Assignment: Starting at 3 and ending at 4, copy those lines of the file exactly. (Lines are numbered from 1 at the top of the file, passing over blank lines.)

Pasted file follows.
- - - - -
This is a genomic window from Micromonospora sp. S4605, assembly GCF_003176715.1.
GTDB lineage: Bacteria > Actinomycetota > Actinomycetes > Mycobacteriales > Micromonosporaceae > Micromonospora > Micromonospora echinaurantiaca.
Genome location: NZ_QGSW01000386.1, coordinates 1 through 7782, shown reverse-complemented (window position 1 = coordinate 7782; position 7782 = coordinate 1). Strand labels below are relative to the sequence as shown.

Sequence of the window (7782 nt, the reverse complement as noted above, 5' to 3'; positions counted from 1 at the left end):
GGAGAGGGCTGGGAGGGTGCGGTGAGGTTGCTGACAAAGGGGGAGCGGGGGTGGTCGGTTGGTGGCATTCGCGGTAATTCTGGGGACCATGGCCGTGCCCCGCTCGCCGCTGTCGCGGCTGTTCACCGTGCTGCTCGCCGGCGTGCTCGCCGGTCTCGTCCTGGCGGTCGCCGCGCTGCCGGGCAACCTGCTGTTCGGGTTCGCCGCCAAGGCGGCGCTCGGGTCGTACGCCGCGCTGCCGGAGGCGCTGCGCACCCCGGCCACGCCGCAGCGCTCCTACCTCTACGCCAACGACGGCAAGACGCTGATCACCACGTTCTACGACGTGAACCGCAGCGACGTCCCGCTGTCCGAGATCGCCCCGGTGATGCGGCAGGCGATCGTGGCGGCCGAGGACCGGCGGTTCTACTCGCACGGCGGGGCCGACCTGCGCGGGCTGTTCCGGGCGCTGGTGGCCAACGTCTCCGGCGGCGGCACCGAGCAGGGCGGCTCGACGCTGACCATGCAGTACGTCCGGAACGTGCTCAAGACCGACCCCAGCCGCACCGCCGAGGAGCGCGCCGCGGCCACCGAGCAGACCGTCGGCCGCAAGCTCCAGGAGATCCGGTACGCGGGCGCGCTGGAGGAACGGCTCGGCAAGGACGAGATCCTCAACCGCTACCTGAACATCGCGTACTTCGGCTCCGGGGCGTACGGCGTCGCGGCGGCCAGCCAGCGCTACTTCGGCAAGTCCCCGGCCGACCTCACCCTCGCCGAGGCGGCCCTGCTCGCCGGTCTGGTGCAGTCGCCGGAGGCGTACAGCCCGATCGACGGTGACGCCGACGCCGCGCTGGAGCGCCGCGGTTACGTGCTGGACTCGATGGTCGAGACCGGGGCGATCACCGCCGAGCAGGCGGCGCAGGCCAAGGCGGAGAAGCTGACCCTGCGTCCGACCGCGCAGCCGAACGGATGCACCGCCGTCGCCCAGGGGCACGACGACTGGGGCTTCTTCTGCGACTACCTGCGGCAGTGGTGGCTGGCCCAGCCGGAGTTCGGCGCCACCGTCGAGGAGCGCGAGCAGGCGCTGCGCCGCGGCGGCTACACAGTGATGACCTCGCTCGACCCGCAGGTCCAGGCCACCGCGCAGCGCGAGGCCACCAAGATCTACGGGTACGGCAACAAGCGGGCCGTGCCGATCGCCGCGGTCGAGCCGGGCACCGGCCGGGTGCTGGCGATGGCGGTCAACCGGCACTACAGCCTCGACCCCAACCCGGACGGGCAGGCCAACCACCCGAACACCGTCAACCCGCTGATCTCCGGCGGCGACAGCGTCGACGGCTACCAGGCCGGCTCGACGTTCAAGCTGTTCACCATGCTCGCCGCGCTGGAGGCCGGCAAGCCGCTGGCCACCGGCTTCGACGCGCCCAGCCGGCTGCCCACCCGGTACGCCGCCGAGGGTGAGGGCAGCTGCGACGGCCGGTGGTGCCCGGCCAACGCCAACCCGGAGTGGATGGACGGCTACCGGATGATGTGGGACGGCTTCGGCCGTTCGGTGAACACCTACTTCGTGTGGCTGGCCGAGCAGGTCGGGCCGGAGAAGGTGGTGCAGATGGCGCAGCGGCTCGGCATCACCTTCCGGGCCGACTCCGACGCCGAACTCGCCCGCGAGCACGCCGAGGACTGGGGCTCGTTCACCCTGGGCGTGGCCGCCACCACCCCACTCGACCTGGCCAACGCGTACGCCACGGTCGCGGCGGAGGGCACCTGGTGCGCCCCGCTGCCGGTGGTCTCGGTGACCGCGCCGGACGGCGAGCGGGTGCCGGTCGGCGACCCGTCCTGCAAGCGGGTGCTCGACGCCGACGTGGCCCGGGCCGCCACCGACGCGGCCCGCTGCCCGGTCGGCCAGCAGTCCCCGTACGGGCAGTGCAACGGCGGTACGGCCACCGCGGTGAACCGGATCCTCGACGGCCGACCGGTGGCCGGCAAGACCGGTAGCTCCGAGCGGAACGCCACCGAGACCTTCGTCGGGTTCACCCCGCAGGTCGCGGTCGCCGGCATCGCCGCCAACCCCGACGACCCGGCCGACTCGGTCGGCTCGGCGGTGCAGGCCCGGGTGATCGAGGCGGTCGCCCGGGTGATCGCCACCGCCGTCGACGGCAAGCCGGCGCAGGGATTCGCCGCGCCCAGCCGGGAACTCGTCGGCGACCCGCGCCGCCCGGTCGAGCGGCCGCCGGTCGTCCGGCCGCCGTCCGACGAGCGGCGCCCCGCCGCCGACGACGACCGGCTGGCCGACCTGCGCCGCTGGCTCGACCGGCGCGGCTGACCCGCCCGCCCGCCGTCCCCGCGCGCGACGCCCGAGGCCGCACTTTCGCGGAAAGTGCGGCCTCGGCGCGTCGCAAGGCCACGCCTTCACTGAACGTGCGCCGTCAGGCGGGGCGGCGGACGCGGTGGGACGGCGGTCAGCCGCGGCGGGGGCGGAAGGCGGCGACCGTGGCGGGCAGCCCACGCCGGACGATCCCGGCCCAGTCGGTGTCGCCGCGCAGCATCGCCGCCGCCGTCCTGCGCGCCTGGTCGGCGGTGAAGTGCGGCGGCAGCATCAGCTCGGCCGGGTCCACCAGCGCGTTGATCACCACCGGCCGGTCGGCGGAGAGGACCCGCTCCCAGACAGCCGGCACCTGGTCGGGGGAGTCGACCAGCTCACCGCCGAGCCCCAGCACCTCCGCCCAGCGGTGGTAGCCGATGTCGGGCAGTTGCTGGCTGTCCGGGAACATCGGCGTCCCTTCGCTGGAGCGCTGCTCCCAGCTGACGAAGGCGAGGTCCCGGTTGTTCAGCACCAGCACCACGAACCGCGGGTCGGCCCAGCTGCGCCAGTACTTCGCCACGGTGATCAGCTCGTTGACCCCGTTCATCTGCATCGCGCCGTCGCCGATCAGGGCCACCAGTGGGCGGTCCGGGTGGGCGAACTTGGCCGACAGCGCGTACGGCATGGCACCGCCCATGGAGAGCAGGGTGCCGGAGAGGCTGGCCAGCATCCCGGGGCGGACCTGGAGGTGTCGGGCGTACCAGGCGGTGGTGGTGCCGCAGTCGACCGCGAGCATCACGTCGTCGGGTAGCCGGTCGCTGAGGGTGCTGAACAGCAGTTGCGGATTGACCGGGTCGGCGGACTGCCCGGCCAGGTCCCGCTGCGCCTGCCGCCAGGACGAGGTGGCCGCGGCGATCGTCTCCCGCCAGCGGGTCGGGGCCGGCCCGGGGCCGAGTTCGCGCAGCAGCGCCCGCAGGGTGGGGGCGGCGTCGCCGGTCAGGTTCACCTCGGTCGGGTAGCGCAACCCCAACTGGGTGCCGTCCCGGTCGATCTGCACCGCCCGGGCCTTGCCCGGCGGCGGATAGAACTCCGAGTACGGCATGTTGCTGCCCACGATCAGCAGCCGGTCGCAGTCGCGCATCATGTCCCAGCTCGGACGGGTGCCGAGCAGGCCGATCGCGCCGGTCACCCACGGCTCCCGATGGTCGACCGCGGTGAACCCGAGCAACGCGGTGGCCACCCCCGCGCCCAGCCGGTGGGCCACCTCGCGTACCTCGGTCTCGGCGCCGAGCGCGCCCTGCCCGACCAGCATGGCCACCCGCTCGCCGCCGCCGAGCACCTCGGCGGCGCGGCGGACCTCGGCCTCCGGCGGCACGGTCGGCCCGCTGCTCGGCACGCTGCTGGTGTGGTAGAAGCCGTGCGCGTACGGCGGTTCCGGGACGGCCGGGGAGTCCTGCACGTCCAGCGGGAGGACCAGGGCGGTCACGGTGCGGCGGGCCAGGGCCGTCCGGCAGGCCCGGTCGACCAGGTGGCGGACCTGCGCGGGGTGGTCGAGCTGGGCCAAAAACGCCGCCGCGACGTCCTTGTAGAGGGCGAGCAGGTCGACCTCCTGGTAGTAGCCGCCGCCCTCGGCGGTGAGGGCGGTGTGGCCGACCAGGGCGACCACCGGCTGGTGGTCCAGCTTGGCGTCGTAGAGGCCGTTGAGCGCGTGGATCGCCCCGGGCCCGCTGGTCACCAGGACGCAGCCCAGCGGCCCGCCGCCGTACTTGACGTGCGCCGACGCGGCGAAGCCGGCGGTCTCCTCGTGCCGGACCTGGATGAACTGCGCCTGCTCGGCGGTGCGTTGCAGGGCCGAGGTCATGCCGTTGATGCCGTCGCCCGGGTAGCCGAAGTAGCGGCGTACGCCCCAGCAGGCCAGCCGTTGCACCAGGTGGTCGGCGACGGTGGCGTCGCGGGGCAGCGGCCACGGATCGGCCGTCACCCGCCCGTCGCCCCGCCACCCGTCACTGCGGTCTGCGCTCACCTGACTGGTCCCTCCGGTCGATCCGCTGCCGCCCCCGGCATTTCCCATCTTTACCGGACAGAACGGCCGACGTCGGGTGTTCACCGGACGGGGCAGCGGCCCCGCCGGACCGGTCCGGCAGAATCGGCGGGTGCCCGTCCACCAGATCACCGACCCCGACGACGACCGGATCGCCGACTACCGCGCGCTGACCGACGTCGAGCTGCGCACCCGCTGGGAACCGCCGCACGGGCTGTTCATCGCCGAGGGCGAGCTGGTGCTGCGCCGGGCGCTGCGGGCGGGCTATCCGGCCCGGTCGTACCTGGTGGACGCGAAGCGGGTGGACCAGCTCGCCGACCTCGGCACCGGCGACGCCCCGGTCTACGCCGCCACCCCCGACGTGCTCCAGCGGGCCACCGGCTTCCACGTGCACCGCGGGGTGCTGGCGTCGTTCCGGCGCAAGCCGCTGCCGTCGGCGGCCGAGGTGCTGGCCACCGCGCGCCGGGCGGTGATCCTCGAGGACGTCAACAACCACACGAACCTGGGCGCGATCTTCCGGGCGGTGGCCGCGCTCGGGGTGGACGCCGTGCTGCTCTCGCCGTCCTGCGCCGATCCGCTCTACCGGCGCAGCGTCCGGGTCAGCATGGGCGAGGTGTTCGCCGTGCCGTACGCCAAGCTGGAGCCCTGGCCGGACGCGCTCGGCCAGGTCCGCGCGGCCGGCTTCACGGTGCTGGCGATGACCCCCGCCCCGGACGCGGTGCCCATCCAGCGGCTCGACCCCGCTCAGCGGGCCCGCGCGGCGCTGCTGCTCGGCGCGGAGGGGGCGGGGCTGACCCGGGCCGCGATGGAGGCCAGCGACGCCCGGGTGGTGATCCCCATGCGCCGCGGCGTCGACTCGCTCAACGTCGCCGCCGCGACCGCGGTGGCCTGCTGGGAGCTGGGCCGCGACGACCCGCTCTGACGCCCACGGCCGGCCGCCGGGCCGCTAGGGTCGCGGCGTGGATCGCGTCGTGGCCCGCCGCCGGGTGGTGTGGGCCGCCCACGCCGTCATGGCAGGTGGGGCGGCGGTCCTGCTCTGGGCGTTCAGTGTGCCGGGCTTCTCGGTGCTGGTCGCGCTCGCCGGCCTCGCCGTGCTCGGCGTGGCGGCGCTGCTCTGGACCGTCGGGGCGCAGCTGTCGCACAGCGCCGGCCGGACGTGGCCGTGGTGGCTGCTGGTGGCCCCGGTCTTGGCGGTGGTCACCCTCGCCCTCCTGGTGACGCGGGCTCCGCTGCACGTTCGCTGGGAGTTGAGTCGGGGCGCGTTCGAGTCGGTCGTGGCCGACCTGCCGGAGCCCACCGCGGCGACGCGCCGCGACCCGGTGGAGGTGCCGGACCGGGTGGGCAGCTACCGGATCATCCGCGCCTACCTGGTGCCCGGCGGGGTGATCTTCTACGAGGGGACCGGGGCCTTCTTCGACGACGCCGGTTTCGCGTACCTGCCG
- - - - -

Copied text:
Genome location: NZ_QGSW01000386.1, coordinates 1 through 7782, shown reverse-complemented (window position 1 = coordinate 7782; position 7782 = coordinate 1). Strand labels below are relative to the sequence as shown.

Sequence of the window (7782 nt, the reverse complement as noted above, 5' to 3'; positions counted from 1 at the left end):